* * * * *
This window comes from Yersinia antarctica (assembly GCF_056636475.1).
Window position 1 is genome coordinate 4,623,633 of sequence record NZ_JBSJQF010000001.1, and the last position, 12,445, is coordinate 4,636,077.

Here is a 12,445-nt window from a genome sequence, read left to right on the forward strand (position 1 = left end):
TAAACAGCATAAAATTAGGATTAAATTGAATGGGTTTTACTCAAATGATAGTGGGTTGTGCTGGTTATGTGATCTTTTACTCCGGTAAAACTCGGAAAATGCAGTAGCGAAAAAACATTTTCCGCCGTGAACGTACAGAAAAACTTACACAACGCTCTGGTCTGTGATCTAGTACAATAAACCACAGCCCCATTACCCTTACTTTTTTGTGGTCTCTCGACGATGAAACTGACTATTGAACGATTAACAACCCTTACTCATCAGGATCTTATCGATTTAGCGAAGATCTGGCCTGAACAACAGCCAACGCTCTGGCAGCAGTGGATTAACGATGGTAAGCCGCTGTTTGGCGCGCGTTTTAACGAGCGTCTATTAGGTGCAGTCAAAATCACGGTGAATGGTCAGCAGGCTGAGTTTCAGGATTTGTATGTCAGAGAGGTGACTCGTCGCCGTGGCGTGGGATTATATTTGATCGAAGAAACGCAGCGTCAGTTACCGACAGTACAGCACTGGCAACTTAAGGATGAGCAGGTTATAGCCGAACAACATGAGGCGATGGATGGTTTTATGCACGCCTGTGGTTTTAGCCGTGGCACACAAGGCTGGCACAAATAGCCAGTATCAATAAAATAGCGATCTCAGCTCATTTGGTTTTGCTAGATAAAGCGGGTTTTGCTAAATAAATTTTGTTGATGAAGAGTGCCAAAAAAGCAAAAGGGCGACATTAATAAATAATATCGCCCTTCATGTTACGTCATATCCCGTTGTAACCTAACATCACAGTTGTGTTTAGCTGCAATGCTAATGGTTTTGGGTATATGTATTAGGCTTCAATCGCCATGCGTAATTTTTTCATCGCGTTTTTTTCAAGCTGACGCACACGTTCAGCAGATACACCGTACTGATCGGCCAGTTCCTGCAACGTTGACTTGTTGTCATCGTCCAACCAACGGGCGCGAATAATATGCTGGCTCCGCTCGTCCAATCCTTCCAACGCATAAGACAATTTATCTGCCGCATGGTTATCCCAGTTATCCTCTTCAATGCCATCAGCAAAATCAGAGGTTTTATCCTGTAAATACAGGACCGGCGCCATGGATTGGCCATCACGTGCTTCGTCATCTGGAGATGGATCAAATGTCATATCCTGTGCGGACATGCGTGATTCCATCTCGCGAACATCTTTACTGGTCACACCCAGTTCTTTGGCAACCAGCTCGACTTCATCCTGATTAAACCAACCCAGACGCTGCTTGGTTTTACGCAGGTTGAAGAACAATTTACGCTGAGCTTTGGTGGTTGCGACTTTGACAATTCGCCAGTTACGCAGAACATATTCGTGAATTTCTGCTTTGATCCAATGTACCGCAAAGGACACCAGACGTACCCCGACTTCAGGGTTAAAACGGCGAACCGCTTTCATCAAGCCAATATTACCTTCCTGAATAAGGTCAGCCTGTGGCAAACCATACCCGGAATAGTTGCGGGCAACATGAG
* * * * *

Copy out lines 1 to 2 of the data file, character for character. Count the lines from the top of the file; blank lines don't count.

This window comes from Yersinia antarctica (assembly GCF_056636475.1).
Window position 1 is genome coordinate 4,623,633 of sequence record NZ_JBSJQF010000001.1, and the last position, 12,445, is coordinate 4,636,077.